October 21, 2021

A Look at the Tech Lending Program at Columbia University Libraries

From Columbia University Library:

Flexible seating. 3D printing. Virtual reality. High-end computing. For many students, faculty, and researchers, these are benefits – even expectations – of a modern research library. At Columbia, the Science & Engineering Library checks all of these boxes. But often, these assets are tied to a physical library space. Now, the Libraries provides a collection of equipment through a newly-launched tech lending program designed to facilitate take-home opportunities for experimentation and research.

Initiated by Emerging Technologies Coordinator Jennifer Brown and Operations & Undergraduate Coordinator Jim Crocamo in 2016, the tech lending program is currently offered by the Science & Engineering Library in the Northwest Corner Building. The roster of technology in circulation includes: Raspberry Pis, microcomputers the shape of a credit card, Arduinos, miniature controllers that are especially adept with sensors, and Leap Motion controllers, hardware sensors that allow users to control computer programs with in-air finger and hand gestures, all of which are searchable through the Libraries’ online catalog.

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Admittedly, the program has had a slow start as few courses actually require use of the equipment. However, as the Libraries acquire more technology, like a 3D printing pen and an Oculus Rift, the possibilities for course integration become greater and greater.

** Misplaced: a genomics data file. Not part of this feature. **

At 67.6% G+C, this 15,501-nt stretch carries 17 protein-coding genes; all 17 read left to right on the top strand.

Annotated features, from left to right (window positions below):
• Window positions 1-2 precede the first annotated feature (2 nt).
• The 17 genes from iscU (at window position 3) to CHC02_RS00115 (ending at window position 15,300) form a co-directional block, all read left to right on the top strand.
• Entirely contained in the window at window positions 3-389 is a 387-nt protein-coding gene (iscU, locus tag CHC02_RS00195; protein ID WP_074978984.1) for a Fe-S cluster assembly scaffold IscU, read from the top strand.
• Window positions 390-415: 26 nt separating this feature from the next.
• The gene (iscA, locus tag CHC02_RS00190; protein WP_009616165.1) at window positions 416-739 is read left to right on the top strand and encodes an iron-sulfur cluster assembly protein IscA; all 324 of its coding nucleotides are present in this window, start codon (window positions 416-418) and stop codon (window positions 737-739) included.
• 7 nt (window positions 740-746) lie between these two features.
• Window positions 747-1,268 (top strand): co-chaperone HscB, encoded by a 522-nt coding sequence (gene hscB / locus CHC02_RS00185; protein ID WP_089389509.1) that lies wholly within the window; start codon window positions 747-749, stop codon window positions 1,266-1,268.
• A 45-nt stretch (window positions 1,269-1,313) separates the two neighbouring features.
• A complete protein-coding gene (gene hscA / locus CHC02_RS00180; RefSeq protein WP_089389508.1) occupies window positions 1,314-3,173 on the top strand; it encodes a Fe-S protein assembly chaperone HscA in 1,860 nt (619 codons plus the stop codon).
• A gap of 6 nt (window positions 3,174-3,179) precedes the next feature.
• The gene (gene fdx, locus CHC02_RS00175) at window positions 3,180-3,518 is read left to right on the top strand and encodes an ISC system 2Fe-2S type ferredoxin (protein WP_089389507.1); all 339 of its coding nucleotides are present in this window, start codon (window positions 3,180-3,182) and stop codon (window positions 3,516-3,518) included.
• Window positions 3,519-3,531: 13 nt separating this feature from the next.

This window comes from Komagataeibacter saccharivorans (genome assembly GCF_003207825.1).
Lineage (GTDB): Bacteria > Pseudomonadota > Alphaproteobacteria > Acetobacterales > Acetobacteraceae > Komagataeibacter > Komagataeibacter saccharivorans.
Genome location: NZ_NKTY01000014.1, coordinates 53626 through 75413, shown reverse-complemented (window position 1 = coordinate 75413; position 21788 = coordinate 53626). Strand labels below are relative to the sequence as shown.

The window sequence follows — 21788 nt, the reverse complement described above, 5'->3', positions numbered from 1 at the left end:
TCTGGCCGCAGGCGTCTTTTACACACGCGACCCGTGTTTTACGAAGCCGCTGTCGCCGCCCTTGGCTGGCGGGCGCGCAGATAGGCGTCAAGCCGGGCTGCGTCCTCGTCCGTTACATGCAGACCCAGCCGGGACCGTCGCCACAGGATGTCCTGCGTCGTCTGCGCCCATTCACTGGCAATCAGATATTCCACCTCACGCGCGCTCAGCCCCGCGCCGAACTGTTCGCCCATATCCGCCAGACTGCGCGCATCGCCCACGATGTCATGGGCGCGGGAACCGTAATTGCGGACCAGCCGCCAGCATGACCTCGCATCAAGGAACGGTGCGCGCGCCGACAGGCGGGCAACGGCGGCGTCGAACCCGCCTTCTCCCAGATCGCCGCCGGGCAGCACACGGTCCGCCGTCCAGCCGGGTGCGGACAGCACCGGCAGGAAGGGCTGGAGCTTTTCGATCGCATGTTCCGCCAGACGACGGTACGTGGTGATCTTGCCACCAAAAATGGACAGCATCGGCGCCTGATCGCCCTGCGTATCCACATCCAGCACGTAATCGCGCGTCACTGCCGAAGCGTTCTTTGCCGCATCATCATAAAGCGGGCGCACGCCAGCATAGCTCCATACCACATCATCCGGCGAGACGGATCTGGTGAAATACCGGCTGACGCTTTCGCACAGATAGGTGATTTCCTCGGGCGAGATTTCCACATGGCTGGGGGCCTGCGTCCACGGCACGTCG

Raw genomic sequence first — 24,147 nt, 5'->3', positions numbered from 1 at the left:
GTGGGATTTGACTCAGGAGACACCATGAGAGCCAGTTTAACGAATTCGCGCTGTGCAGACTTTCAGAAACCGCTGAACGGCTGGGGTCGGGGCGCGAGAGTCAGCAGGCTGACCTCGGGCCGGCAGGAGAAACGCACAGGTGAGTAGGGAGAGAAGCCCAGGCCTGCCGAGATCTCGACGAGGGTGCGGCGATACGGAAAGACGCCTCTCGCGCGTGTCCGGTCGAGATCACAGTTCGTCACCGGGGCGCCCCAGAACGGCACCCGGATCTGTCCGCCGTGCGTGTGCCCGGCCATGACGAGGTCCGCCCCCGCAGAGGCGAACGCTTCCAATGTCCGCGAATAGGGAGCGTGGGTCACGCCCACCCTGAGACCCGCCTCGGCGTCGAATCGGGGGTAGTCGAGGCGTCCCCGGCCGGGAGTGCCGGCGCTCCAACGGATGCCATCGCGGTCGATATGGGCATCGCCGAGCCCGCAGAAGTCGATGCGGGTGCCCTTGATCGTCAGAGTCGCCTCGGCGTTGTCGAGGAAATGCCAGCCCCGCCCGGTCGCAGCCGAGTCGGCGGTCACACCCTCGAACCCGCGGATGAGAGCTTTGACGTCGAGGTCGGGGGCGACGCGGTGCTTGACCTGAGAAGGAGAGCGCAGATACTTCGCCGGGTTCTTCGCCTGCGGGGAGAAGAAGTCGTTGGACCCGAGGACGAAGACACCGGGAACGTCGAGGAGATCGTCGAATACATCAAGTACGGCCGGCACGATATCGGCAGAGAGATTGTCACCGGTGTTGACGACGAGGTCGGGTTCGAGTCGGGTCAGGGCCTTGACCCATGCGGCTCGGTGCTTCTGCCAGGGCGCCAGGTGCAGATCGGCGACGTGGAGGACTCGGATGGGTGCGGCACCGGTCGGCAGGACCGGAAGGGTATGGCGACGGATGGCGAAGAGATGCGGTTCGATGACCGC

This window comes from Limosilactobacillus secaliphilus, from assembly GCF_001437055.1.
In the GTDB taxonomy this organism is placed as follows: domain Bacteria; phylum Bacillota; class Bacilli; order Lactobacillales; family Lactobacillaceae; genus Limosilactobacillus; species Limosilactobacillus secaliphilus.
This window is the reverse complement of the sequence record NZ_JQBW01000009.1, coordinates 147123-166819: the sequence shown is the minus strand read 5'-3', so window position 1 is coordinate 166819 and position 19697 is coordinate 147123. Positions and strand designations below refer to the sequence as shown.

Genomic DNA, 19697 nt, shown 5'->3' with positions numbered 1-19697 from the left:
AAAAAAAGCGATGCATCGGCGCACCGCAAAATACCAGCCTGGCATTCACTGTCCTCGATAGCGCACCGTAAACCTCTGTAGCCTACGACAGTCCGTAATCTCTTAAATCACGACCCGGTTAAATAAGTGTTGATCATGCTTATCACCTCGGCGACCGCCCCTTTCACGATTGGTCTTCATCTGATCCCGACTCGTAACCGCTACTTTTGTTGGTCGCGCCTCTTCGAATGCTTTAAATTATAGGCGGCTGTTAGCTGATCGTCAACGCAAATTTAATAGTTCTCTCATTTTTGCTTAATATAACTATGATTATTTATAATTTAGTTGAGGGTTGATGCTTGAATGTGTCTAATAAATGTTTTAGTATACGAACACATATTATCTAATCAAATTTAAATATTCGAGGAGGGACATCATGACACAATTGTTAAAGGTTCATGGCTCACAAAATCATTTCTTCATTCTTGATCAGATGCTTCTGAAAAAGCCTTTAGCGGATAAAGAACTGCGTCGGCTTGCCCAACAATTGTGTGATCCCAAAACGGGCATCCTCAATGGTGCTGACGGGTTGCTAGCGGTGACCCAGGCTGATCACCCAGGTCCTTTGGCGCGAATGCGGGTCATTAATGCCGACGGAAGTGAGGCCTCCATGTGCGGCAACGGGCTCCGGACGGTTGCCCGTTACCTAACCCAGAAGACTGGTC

“We’re especially excited about the ways that the tech lending program connects scholars and students with our librarians to engage with technology for their own research or just to learn more about what’s possible,” said the Libraries’ Director of Digital Scholarship, Mark Newton, whose group oversees the lending program. “We can help the self-starters tinker, but we’re available for in-depth consultations around technology-supported research and scholarship, too. In many ways, it feels like we’re just scratching the surface of what’s possible in digital scholarship, and programs like tech lending are helping us understand exactly where the Columbia community hopes we can grow.”

Learn More About the Program, Read the Complete Article

About Gary Price

Gary Price (gprice@mediasourceinc.com) is a librarian, writer, consultant, and frequent conference speaker based in the Washington D.C. metro area. Before launching INFOdocket, Price and Shirl Kennedy were the founders and senior editors at ResourceShelf and DocuTicker for 10 years. From 2006-2009 he was Director of Online Information Services at Ask.com, and is currently a contributing editor at Search Engine Land.

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